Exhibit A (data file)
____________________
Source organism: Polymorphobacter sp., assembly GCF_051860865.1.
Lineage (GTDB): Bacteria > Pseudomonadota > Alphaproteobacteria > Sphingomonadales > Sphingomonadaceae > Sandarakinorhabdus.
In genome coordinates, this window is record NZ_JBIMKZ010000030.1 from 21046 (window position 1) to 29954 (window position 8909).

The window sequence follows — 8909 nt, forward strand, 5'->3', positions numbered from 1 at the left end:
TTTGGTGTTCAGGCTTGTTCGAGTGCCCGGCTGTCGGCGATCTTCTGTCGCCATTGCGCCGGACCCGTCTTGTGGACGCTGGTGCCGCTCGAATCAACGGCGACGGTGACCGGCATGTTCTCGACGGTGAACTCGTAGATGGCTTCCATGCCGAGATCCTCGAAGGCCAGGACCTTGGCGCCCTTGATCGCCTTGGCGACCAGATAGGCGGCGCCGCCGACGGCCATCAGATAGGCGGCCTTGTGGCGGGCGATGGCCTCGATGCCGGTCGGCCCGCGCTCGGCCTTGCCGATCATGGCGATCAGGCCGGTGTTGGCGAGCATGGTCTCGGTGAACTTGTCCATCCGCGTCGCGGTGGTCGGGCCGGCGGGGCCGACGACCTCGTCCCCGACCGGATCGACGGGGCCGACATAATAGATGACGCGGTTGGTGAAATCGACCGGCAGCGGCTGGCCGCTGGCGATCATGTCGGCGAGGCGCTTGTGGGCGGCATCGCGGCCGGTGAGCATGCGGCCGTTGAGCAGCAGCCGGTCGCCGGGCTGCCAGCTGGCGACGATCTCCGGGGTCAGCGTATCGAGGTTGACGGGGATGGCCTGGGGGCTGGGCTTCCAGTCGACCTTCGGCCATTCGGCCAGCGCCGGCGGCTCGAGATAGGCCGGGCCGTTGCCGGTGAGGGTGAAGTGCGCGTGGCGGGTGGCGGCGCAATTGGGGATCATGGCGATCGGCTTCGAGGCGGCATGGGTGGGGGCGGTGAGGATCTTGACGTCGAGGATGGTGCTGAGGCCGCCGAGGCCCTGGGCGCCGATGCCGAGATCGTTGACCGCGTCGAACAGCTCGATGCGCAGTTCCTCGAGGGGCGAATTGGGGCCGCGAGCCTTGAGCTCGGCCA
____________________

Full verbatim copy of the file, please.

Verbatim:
Source organism: Polymorphobacter sp., assembly GCF_051860865.1.
Lineage (GTDB): Bacteria > Pseudomonadota > Alphaproteobacteria > Sphingomonadales > Sphingomonadaceae > Sandarakinorhabdus.
In genome coordinates, this window is record NZ_JBIMKZ010000030.1 from 21046 (window position 1) to 29954 (window position 8909).

The window sequence follows — 8909 nt, forward strand, 5'->3', positions numbered from 1 at the left end:
TTTGGTGTTCAGGCTTGTTCGAGTGCCCGGCTGTCGGCGATCTTCTGTCGCCATTGCGCCGGACCCGTCTTGTGGACGCTGGTGCCGCTCGAATCAACGGCGACGGTGACCGGCATGTTCTCGACGGTGAACTCGTAGATGGCTTCCATGCCGAGATCCTCGAAGGCCAGGACCTTGGCGCCCTTGATCGCCTTGGCGACCAGATAGGCGGCGCCGCCGACGGCCATCAGATAGGCGGCCTTGTGGCGGGCGATGGCCTCGATGCCGGTCGGCCCGCGCTCGGCCTTGCCGATCATGGCGATCAGGCCGGTGTTGGCGAGCATGGTCTCGGTGAACTTGTCCATCCGCGTCGCGGTGGTCGGGCCGGCGGGGCCGACGACCTCGTCCCCGACCGGATCGACGGGGCCGACATAATAGATGACGCGGTTGGTGAAATCGACCGGCAGCGGCTGGCCGCTGGCGATCATGTCGGCGAGGCGCTTGTGGGCGGCATCGCGGCCGGTGAGCATGCGGCCGTTGAGCAGCAGCCGGTCGCCGGGCTGCCAGCTGGCGACGATCTCCGGGGTCAGCGTATCGAGGTTGACGGGGATGGCCTGGGGGCTGGGCTTCCAGTCGACCTTCGGCCATTCGGCCAGCGCCGGCGGCTCGAGATAGGCCGGGCCGTTGCCGGTGAGGGTGAAGTGCGCGTGGCGGGTGGCGGCGCAATTGGGGATCATGGCGATCGGCTTCGAGGCGGCATGGGTGGGGGCGGTGAGGATCTTGACGTCGAGGATGGTGCTGAGGCCGCCGAGGCCCTGGGCGCCGATGCCGAGATCGTTGACCGCGTCGAACAGCTCGATGCGCAGTTCCTCGAGGGGCGAATTGGGGCCGCGAGCCTTGAGCTCGGCCA